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The Kingdom Of Ayutthaya History Essay

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Published: Mon, 5 Dec 2016

The kingdom of Ayutthaya was from the 14-18 century. It is located in north of Bangkok. It is also known as Phra Nakhon Si Ayutthaya. The city was founded in 1350 by king U Thong, who went there to escape a cholera outbreak in Suphan Buri and proclaimed it the capital of his kingdom, often referred to as the Ayutthaya kingdom or Siam. Prince U Thong decided to name it Ayutthaya after the holy Indian city Ayodhya which means ‘undefeatable’.http://www.lonelyplanet.com/maps/asia/thailand/map_of_thailand.jpg

How long did prince U Thong rule for?

King Ramathibodi was both a warrior and a diplomat and throughout

his 19 year reign he expanded Ayutthaya’s power over nearby territories. He also established first Thai law system (Dharmashastra) which was used in Thai government until the late 19th century.

The Rise of Ayutthaya

The history of Ayutthaya is often bloody with murder plots and family intrigue but Ayutthaya didn’t stop and continued to grow and prosper until it became one of the most successful trading centres in South East Asia. The kingdom of Ayutthaya traded with countries from all over the world and their kings gave land outside the city to foreign merchants and their families so that they could observe their own religious and cultural practices. Once Ayutthaya had over one million residents, 1700 Temples and OVER 30,000 MONKS! The kings of Ayutthaya grew very rich since they taxed all good entering all leaving the kingdom.

God-Kings

http://www.globosapiens.net/data/gallery/th/pictures_468/www.globosapiens.net–thailand–phra-nakhon-si-ayutthaya–ayutthaya–id=7338.jpg

The Kingdom of Ayutthaya was much larger and far more populous than that of Sukhothai so it was impossible for Ayutthayan Kings to rule in the in the same benevolent way. The King of Sukhothai called themselves ‘dhammaraja’ which means ‘king by law’ the Ayutthayan kings called themselves ‘devaraja’ which means ‘God-Kings’. The phrase “God-King” meant that the kings were regarded as gods by their people and had absolute sacred authority.

The Sacking of Ayutthaya

“Prince Ekkathat or Kromma Khun Anurak Montri was a son of Borommakot. His elder brother, Prince Thammathibet, was made the front palace in 1732. Thammathibet was thus beaten to death in 1746. Ekkathat, who was then next in the succession line, were expected to be the Front Palace. However, Borommakot halted the appointment because of Ekkathat’s incompetence.” [i] King Ekathat (1758-1767) was the last king of Ayutthaya. King Ekkathat’s name came from his face since he lost one of his eyes so Ekkathat means one eye. In 1767 the Burmese conquered the city of Ayutthaya and won. King Taksin was one of King Ekkathat’s subordinates. He tried helping King Ekkathat but he failed to protect Ayutthaya form the Burmese and they took him as a prisoner. After they took away Ayutthaya and King Taksin King Ekkathat didn’t eat food and drink water for 10 days and he died because of starvation. After he died the Burmese all of the city of the Ayutthayan’s and destroyed Ayutthaya.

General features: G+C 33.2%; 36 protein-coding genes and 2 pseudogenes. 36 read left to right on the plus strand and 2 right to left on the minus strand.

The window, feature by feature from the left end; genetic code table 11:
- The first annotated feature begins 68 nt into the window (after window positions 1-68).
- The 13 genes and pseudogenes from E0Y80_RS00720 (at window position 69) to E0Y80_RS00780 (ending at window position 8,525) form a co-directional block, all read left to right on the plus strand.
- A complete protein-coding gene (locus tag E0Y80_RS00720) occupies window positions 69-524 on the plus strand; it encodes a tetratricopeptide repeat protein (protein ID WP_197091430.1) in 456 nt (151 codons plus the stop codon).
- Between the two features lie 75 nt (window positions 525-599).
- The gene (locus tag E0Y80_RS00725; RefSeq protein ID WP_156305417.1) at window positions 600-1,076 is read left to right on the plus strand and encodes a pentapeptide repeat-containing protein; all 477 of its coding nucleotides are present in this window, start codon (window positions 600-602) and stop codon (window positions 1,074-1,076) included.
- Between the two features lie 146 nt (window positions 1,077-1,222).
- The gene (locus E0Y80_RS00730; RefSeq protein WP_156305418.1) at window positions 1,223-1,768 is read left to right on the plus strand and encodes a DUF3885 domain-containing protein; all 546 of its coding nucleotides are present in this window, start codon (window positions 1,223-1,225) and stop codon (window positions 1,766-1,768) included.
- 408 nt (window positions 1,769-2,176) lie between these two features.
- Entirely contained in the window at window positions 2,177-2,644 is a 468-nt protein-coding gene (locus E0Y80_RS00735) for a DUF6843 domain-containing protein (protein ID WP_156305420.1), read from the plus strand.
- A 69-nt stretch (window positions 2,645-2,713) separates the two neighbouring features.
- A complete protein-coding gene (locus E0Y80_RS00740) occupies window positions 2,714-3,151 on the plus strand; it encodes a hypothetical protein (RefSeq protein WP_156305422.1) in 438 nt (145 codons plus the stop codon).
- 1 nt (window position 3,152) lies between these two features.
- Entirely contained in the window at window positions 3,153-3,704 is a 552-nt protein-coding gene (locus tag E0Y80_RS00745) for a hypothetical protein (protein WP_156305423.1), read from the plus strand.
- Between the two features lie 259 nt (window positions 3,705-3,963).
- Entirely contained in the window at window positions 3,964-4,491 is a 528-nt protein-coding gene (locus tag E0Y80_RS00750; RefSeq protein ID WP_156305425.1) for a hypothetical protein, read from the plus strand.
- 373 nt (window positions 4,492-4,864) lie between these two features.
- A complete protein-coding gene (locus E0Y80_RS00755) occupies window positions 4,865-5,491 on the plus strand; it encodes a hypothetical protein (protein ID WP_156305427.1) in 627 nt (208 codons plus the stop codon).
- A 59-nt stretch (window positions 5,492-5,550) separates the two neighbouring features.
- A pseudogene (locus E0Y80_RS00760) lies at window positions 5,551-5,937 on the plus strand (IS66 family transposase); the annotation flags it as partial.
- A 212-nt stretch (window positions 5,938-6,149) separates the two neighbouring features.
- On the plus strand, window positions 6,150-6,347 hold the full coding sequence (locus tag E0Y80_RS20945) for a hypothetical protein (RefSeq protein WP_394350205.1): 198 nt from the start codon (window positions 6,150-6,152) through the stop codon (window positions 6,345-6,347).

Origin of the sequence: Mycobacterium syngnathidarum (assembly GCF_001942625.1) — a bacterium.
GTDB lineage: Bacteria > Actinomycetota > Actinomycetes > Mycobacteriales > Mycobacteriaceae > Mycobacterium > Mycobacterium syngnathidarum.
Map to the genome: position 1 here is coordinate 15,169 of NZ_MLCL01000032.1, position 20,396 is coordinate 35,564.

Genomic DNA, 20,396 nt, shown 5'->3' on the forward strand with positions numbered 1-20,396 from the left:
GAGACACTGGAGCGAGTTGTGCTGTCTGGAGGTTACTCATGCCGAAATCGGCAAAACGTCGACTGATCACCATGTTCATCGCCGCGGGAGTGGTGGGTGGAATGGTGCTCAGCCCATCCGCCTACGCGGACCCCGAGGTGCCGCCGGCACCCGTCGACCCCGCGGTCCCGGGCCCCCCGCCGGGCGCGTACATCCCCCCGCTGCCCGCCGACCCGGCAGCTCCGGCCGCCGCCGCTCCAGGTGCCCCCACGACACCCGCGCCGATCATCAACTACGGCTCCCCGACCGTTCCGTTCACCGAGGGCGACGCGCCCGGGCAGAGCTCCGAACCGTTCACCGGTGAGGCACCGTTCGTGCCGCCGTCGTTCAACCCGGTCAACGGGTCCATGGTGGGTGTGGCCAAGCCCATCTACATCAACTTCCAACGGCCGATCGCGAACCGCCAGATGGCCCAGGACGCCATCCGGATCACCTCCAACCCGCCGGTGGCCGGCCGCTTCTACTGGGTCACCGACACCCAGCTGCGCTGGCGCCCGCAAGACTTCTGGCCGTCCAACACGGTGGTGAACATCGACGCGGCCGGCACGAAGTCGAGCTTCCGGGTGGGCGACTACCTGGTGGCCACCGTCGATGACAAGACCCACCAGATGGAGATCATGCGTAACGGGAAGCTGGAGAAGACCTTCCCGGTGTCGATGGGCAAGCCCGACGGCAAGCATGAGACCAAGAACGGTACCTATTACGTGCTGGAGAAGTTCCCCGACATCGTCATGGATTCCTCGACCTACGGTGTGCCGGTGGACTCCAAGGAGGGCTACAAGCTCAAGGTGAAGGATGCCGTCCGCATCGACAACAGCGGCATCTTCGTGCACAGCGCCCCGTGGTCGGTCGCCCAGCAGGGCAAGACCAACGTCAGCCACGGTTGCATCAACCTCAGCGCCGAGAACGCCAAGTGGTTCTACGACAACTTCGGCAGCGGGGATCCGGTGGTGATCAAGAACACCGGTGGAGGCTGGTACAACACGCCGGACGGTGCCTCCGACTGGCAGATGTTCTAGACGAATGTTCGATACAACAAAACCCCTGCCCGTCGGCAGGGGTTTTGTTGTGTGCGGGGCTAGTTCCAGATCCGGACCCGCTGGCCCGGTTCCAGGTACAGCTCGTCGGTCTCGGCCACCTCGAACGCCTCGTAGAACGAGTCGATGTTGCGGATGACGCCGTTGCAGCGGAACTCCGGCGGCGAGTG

Heroes of Ayutthaya

The black prince

King Naresuan 1590-1605

Naresuan was born in Phitsanulok City on 25 April 1555 and was the son of a future King of Ayutthaya, King Sanpet 1 [1569]. He was taken hostage by the Burmese when he was just 9 years old. A few years after his return to Thailand, Naresuan heard of a murder plot against him by jealous members of the Burmese royal family. He therefore declared independence from Burma, which had control of Ayutthaya at that time, and became King of an independent Ayutthaya in 1590. He led the soldiers into battles to defend the country against Burmese invasions many times. King Naresuan extended Ayutthaya territory to include Lanna, Lanchang, Cambodia and some parts of Burma. He enforced strict discipline on his soldiers and the people. During his reign, Ayutthaya was a very secure and powerful state. He not only restored the national independence but also made Siam such a powerful country that no enemy threatened the walls of Ayutthaya again for a period of one hundred seventy three years.

Suriyothai – 16th Century Heroine

“Queen Suriyothai was the wife of King Chakraphat the 16th King of Ayutthaya between 1548 to 1568. She is famous for being a heroine who died in battle against the Burmese whilst mounted on her elephant back in a fight with Prince Prome of Burma to protect her husband whose elephant had collapsed from wounds. Queen Suriyothai was killed by a scythe at the hand of Prince Prome. There is a stupa in Ayutthaya containing her ashes, which is called Si Suriyothai Chedi.” [ii] 

King Narai (1656-1688)

King Narai was the most internationally-minded ruler of Ayutthaya. During his reign the kingdom was described as the most powerful and magnificent in Asia. “His reign was the most prosperous during the Ayutthaya period and saw the great commercial and diplomatic activities with foreign nations including the Persians and the West.” [iii] There was thriving trade with Portugal, Spain, Holland, Japan, India, Arabia, China, England and France. Diplomatic offices were opened in Ayutthaya and hundreds of Europeans lived and worked in the city. King Narai welcomed these foreigners as they brought with them knowledge of military affairs, medicine, astronomy and architecture. “The dominance of French officials led to frictions between them and the native mandarins and led to the turbulent revolution of 1688 towards the end of his reign. Narai’s reign was also known for a small war with England in 1687 and the invasion of Burmese Lanna in 1662.” [iv] 


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